Reading someone else's email isn't something you should face a prison sentence for, like you would if you hacked into the database of a bank or a Government department. He hasn't demonstrated any actual ability or intention to be a hacker, he hasn't committed any identity fraud or stolen any money, he isn't a danger to the public so why impose such a hefty sentence?
While it should not have incurred the maximum penalty and maybe shouldn't have been classified as 'hacking', it still should be considered an offense. The law concerning the use of digital technology still isn't completely clear and many issues still need to be resolved. For instance, many games no longer available in stores aren't legal to emulate. Breaching someone's privacy online should be an offense – I do not want to think that other people, even those close to me, are reading through my emails without my permission!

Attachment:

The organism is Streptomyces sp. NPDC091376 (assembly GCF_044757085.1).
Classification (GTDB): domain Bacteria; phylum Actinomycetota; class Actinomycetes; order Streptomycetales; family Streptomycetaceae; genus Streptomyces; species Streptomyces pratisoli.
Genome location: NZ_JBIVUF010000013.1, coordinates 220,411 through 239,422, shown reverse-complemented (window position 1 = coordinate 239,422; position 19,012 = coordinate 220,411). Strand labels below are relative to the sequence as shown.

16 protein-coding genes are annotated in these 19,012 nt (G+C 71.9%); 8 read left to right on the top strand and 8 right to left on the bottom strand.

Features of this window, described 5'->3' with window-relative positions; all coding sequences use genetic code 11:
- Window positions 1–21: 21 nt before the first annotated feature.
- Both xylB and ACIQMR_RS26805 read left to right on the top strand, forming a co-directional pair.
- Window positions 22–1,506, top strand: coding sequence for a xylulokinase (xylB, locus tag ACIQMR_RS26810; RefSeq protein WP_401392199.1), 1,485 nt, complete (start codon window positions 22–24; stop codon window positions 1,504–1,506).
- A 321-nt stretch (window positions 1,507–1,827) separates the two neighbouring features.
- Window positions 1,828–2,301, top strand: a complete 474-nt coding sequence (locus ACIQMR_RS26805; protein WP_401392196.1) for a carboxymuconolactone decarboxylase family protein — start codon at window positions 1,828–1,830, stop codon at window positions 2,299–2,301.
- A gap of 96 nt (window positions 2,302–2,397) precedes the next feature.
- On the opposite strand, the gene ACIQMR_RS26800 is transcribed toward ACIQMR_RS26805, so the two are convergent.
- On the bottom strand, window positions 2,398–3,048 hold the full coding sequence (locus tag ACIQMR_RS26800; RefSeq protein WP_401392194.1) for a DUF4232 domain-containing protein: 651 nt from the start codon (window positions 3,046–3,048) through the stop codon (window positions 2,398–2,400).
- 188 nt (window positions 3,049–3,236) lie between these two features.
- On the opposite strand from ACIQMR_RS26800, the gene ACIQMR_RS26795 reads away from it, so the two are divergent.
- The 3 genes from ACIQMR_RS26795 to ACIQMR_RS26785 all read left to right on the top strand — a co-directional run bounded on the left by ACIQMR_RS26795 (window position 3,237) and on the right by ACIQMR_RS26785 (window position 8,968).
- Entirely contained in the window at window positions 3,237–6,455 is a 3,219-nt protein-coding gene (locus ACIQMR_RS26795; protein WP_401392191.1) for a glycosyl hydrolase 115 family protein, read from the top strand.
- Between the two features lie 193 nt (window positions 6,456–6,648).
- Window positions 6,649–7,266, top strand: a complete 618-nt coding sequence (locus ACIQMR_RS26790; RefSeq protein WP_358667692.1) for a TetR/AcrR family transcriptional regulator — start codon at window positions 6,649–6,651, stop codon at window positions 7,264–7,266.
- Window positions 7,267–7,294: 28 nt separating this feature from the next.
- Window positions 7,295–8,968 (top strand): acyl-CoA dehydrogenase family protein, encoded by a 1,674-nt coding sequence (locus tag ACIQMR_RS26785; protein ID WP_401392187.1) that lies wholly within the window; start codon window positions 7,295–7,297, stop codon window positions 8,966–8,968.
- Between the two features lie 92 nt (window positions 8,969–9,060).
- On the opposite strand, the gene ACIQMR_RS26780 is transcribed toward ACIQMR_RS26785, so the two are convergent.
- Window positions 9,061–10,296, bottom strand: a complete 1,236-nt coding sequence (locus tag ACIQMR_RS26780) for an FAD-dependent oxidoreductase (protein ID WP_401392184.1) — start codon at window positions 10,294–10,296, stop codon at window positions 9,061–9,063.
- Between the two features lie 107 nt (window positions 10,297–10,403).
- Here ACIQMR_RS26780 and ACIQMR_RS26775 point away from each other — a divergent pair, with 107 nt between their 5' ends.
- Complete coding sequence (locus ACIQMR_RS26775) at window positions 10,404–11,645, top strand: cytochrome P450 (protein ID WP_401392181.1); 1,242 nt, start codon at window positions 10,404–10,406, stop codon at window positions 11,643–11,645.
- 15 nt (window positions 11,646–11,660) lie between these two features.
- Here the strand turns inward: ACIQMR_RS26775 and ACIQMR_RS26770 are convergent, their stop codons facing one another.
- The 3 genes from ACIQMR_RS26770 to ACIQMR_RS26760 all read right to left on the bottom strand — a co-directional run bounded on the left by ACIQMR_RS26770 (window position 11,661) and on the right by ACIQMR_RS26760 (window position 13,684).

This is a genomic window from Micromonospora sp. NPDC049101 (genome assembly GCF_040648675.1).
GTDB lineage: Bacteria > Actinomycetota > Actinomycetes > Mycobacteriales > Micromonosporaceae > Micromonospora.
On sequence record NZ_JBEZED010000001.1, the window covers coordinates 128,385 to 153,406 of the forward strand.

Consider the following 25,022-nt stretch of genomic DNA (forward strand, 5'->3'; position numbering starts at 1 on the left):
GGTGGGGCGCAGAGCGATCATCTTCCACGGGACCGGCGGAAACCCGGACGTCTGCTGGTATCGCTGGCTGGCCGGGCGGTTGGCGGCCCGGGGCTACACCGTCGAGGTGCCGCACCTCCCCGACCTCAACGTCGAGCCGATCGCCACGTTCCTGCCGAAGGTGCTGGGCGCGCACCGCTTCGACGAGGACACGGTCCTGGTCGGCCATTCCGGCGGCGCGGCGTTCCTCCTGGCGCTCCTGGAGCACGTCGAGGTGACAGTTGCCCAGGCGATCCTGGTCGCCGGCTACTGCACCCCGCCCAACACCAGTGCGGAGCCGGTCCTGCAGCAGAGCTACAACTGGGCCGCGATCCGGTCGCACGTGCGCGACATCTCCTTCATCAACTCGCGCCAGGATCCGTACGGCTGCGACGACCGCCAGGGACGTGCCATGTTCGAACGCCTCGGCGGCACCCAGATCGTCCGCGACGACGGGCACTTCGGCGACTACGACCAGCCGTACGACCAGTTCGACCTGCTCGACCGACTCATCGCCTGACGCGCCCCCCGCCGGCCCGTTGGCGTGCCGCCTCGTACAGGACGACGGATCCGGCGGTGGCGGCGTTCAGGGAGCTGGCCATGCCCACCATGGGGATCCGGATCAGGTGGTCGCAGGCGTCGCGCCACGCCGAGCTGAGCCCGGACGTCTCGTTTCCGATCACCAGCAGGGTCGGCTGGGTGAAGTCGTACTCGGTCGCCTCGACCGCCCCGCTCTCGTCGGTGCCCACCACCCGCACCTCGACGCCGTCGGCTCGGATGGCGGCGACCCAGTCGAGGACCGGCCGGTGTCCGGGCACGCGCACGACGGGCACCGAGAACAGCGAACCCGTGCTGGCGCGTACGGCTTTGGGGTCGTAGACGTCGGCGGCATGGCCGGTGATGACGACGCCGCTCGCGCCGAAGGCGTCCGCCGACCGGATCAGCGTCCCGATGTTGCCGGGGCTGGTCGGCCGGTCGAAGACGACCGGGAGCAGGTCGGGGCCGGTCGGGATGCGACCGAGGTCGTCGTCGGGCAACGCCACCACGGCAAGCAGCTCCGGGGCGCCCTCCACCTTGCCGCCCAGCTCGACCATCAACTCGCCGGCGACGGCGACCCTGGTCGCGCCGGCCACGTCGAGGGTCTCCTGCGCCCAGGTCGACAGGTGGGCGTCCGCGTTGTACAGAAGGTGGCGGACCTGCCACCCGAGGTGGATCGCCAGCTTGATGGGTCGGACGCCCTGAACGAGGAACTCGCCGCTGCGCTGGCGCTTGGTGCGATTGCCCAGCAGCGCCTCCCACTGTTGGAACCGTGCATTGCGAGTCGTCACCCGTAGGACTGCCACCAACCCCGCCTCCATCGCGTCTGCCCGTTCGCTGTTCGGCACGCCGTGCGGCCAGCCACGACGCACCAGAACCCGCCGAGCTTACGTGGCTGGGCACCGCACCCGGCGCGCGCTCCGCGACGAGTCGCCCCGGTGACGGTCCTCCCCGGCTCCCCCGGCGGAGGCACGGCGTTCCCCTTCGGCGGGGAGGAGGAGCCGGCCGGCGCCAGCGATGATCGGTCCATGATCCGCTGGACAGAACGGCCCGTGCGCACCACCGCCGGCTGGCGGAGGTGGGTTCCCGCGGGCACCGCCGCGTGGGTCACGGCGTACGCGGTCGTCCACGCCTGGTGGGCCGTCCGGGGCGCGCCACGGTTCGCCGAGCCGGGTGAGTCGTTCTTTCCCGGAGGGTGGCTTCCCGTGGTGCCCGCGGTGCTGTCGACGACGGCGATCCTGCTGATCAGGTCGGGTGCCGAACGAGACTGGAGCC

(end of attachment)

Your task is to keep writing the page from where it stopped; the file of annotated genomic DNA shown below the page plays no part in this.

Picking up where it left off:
Getting married is supposed to involve sharing your life with somebody
The very core of a good marriage is trust and sharing. Trust about money. Trust about personal conduct. Trust about defending your partner in public, even when you disagree in private. Trust about stating your feelings, interests and intentions with honesty. It is clear to me that in a marriage where the partners constantly feel the need to hide behind a barrier of personal privacy, that marriage is going to fail, and probably sooner rather than later.
In a case where trust has broken down, Marriage Councilling may sometimes be able to contribute something. The criminal courts, I would suggest, have no competence in this area, and will only serve to inflame feelings futher.
What do you think?